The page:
If it’s true that I’m living in the same country with numerous reality shows about job auditions, then I suspect everybody is interested in the profession of film criticism. Everybody wants to be one, everybody already thinks they are one. Besides, if the Movie Club’s point is to survey movie opinions, Slate already has a section that does that and most of ours are readily available online.
The movies enter everything we say, so I don’t think this time has been wasted. Readers should thank God that we’re willing to do a little self-examination. Surely, this is one way readers can begin to ask themselves the question that Samson Raphaelson (Lubitsch’s writing partner) posed to us film students at Columbia: “Who am I when I watch a movie?” It’s an essential question. But it’s a question few people ever ask. It’s easier to jump on a bandwagon. Follow hegemony. What any of us thought about the year’s various Finding Neverlands is relatively unimportant. How we humble professionals go about our job is one way to demystify things and try to better understand our responses and our professional stances.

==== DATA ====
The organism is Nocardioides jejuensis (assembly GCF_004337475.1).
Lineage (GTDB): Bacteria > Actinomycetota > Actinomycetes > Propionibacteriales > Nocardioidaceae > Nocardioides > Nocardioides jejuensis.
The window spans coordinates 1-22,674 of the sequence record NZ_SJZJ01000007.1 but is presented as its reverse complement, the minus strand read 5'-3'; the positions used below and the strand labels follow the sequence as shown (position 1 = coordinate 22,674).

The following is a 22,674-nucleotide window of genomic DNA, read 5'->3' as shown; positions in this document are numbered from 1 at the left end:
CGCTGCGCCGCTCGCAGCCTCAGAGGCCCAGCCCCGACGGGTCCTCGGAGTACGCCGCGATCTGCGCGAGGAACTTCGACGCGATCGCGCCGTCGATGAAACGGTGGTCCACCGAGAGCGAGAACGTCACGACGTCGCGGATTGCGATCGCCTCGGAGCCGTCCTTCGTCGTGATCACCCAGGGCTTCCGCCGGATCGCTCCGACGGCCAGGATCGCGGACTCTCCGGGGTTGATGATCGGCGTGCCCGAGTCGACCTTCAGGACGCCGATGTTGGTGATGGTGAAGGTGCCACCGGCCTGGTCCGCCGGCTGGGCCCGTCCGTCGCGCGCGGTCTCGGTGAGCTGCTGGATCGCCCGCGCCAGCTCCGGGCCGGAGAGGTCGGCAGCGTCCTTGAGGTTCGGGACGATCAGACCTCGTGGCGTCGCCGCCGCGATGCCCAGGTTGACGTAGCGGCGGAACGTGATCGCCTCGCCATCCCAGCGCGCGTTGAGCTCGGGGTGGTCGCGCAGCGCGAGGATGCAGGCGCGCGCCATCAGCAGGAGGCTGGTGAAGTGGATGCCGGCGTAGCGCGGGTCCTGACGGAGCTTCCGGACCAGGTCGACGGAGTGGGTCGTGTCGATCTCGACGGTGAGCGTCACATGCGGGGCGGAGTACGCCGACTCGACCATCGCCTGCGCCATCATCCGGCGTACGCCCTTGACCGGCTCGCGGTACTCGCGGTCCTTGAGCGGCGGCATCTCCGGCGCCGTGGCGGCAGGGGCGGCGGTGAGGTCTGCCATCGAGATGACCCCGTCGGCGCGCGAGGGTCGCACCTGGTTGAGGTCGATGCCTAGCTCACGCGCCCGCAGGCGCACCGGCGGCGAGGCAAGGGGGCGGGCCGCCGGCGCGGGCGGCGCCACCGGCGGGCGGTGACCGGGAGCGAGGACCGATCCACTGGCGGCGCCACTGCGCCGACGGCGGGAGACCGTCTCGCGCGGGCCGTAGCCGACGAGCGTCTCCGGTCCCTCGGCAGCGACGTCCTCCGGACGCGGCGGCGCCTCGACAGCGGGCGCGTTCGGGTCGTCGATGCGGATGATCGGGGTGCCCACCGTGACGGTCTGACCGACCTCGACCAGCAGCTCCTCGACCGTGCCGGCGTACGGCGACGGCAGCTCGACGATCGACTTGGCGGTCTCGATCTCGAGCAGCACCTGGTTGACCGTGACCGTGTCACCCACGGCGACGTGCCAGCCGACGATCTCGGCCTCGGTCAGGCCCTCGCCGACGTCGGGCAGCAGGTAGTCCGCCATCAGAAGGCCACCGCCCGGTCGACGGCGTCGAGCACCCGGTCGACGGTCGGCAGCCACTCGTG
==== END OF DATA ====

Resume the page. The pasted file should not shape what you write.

As for The Passion of the Christ, having spent the year outnumbered—because it seems no mainstream publication will hire a Christian movie critic (and I’m not talking about me)—I have found the discussion too oppressively lopsided, if not totalitarian. I can only “discuss” this movie on home turf. And that enrages me, because I have not read a single mainstream review that sought to appreciate Gibson’s basic, powerful imagery on its own terms. Does atheism rule? Does blindness rule criticism? To have this movie reviewed only by nonbelievers and half-thinkers is tantamount to fascism. Linking Gibson’s film with Michael Moore’s also avoids the film’s aesthetics. Many critics choose to do just that, but I can tell you there are millions of readers who, understandably, feel the lack. They aren’t getting from criticism what they want/need to know about art, mythology, spirituality. They’re only getting objections, recriminations, and remonstrations.
Even Quentin Tarantino copped to the film’s artistic power and visual beauty in an interview with John Powers in the LA Weekly. I bless Q.T.’s boldness and honesty. I’m also impressed by Gibson’s leap to seriousness, his skillful editing and sound-mix, and Caleb Deschanel’s exquisite use of light. For the record: Let Slate readers know that not every intelligent person in American excoriates The Passion of the Christ. Some of us admire it.